Antiviral (2012): What If You Could Feel Like They Do

Posted: July 6, 2014 in Horror, Sci-Fi, Thriller

antiviral_ver4The following of celebrities has reached a new low. Obsessed with wanting to experience what celebrities experience, people have begun to want celebrity illnesses and are willing to pay high price tags to get them. While Syd March is one of these people, he also works for the company that develops and sells these illnesses. Sneaking around and injecting himself with different viruses, he transports many of these to piracy groups for a price. He is originally obsessed with Aria Noble but turns his attention toward Hannah Geist when the opportunity presents itself. Injecting himself with her blood, he quickly feels the effects of her virus but is shocked when he learns that she is close to death. Being one of the last people to see her alive, he must fend off the piracy groups and protect himself so he can survive the illness and find a cure.

Starring: Caleb Landry Jones (Syd March), Sarah Gadon (Hannah Geist), Lisa Berry (Lucas Clinic Receptionist), Douglas Smith (Edward Porris), Nenna Abuwa (Aria Noble), Salvatore Antonio (Topp), Matt Watts (Mercer), Dawn Greenhalgh (Jane), Katie Bergin (Talk Show Host), Nicholas Campbell (Dorian), Lara Jean Chorostecki (Michelle), Reid Morgan (Derek Lessing), Elitsa Bako (Vera)

The overall tone of the film was rather bleak and depressing, and the acting definitely mirrors that tone. Jones was a bit of a confusing character. While his character’s obsession was clear from his performance, it was rather unbelievable that he would be able to avoid suspicion as long as he did considering how deathlike he looked throughout the middle of the film. The other actors seemed to ignore that his illnesses were much more severe than a head cold or the sniffles. Everyone else was rather calm and unassuming, even the more aggressive characters.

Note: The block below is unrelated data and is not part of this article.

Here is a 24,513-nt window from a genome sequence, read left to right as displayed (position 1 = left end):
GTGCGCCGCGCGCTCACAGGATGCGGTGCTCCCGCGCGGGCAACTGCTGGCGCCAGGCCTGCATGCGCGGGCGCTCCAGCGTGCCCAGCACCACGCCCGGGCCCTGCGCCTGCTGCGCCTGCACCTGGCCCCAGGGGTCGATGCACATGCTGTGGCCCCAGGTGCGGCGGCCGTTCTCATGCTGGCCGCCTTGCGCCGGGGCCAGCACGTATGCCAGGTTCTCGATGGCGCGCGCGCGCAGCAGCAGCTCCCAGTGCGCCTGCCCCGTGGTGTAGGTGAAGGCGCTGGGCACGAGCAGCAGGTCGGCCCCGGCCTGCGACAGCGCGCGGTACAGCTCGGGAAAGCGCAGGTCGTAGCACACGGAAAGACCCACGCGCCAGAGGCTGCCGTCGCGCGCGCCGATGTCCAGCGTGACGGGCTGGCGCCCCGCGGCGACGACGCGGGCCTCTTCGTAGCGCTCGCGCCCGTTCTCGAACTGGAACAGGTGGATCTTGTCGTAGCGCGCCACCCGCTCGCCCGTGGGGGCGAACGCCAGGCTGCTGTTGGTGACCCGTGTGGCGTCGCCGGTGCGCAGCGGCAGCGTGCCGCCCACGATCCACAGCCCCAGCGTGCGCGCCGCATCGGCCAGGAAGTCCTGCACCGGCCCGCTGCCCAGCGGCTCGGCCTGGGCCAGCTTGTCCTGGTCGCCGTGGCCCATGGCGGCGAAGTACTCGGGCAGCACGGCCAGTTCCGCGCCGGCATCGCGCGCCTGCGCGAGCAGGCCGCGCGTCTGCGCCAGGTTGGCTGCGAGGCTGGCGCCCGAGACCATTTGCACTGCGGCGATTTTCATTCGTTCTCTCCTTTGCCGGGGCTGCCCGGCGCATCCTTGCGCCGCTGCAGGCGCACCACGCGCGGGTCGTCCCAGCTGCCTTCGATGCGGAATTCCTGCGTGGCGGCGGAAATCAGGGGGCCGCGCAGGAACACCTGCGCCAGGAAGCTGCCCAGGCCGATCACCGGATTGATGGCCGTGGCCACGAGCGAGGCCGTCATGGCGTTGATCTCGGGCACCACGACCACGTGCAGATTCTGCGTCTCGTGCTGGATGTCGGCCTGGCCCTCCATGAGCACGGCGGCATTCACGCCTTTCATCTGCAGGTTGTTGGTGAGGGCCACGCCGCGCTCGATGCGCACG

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This film by Brandon Cronenberg was meant to serve as an intense and exaggerated representation of the obsession that many people have over celebrities. It was not enough for people to worship and idolize their favorite celebrities, but they had to experience even the horrible sides of their celebrities’ experiences. Illness was just one part of this obsession. Cannibalism seemed to be an additional accepted practice within this society. People would go to markets where people were growing steaks made of artificially-growth biological material from celebrities’ cells. Syd was the focus of this film, but his experience was a more extreme version of the obsession of the rest of the population. He used his access to go deeper than anyone else could achieve while avoiding getting caught for a long time.

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This was a very challenging movie for its presentation and its premise. The point was clear but the way that it was conveyed was not very digestible. Graphically, the film was able to portray from extremely challenging material. The flesh and artificial tissue elements were lifelike and easy created a visceral reaction. The illnesses were also very well acted. The problem was that the tone was so sullen that it ruined the enjoyability of the story. Syd was not a likable protagonist, and everyone in the film was flawed and underdeveloped. While he was not the only one who was obsessed with celebrity illnesses, it was just presented as fact that this was the way of the world for these people and Syd lacked explanation for why he was more entangled than others. Cannibalism is reinforced throughout, and particularly at the end of the film, presenting a very scary extreme of the future of humanity.

The film lacked cohesion, likability of the characters, and any tone other than dystopian, so this would only be a film for a very select group of fans.

Dan’s Rating: 1.5/5


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